Video: Eat and Feel Energized After Your Thanksgiving Meal, with Miranda Malisani

Turkey has long been targeted as the source of post-dinner yawns and the desire to take a long nap on the couch after every holiday feast – but we can’t blame the bird anymore.

That’s because science has shown that it’s not the tryptophan (an amino acid that helps to make us mellow) in turkey that causes the post meal pass out. In fact, it’s just an I ate-too-much-of-everything kind of food coma!

The good news is that there’s a way to eat and feel energized even after your Thanksgiving meal. I call it strategic indulging.

Here are some tips to keep in mind before, during and after your feast.

Stop Saving

Avoid “saving” calories for your big dinner. Instead eat small, high-nutrient and low calorie meals throughout the day. A smoothie with green leafy vegetables like kale, spinach or baby bok choy combined with some plant based protein, fibre and healthy fats is the perfect go-to.

Keep your Gut Happy

A Happy Gut = a Happier Thanksgiving! Sip on lemon water while you’re cooking, reach for easy to digest foods throughout the day, don’t skip your probiotic and consider taking an enzyme to help aid in digestion.

Stay Hydrated

Hydrate! Signs of dehydration will often show up as hunger. If you’re planning on enjoying an alcoholic beverage or two this will help you bounce back the next day too.

Keep Your Plate Colourful

During the feast make half your plate vegetables and make sure you see a variety of colour on your plate overall. Among the orange (sweet potatoes) red (cranberries) and white (turkey, stuffing, mashed potatoes), green is a colour you do not want to miss out on. Try a festive salad mix or a steamed leafy green to help aid in digesting your meal.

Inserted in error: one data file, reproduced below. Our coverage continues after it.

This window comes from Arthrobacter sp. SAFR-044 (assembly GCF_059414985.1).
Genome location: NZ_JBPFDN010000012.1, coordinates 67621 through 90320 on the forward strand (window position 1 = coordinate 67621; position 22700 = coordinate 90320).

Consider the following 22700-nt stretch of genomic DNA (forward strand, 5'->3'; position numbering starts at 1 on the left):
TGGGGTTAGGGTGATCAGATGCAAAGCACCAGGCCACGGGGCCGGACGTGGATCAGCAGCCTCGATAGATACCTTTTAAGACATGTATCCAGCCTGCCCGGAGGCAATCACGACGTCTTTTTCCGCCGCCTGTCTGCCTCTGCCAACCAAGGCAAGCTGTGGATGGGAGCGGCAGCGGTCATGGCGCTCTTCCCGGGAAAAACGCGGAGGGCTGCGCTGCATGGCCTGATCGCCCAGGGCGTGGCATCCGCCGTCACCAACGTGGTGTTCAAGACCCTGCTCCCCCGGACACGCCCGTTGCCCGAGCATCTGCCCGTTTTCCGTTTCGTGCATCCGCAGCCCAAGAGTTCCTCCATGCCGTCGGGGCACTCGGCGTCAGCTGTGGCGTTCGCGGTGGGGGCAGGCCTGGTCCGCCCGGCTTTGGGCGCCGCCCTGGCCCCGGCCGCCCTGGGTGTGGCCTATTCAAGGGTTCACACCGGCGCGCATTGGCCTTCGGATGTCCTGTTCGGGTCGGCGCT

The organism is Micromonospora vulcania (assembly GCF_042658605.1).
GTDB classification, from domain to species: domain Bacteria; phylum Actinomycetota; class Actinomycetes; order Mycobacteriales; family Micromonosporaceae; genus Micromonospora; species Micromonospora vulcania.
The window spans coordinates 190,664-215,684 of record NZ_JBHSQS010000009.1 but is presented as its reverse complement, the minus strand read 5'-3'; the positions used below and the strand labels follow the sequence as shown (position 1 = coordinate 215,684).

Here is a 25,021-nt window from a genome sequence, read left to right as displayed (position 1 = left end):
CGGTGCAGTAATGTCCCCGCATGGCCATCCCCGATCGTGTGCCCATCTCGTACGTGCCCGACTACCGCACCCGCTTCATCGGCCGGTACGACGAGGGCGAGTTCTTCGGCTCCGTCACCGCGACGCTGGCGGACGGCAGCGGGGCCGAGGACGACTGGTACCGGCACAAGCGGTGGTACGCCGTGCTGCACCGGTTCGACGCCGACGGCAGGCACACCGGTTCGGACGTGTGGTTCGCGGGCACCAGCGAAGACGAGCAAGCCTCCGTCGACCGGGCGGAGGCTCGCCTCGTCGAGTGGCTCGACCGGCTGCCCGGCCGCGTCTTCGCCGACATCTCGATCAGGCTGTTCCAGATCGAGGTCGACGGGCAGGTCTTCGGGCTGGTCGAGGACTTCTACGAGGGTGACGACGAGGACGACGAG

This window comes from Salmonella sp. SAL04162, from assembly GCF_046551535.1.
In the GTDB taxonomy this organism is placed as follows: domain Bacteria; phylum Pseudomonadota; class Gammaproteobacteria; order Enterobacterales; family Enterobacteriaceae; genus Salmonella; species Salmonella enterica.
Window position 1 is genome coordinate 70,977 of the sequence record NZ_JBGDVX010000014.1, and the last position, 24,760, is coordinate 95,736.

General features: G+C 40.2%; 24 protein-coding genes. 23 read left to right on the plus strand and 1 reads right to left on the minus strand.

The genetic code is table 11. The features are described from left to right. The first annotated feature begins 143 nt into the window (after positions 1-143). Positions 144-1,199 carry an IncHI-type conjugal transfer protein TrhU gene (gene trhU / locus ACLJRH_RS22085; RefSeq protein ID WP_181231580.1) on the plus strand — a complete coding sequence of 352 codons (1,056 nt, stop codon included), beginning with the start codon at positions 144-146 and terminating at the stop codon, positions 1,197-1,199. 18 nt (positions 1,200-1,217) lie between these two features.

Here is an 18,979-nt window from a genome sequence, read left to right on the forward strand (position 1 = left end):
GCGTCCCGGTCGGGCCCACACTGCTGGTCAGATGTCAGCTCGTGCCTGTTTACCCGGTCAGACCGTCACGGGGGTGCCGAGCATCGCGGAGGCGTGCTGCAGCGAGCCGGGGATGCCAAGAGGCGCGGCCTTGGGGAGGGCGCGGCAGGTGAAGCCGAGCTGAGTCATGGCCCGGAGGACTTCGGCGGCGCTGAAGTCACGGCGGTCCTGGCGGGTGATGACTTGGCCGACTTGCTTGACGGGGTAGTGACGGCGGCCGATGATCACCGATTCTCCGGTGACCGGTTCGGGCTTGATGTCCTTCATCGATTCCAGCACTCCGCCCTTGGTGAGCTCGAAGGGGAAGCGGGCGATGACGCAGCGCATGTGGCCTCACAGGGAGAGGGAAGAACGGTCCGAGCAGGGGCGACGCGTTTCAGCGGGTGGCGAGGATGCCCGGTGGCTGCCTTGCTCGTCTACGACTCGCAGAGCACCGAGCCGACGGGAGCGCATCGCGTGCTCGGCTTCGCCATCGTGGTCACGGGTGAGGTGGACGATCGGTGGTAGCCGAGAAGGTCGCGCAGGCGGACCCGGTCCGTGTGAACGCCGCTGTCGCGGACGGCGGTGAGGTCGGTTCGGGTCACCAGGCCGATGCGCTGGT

Mind the Ratio

Turkey ratio: Three quarters white meat and one quarter dark meat. This way you’ll get the protein with less calories and some important minerals from the dark meat.

It’s All About Timing

Dessert timing: I recommend waiting 30 minutes before your last course to allow your body to digest. If that’s too long, wait 20. It takes 20 minutes for your brain to get the message from your stomach that it’s full. One of the traditions in my home is to go around the table and have everyone offer up what they are grateful for. Gratitude is always a remedy for keeping your energy high.

We wish you all a Happy & Healthy Thanksgiving!


PS: We’re closed for the holiday Monday (holiday hours here), so be sure to stop in this weekend for all your last-minute holiday fixings!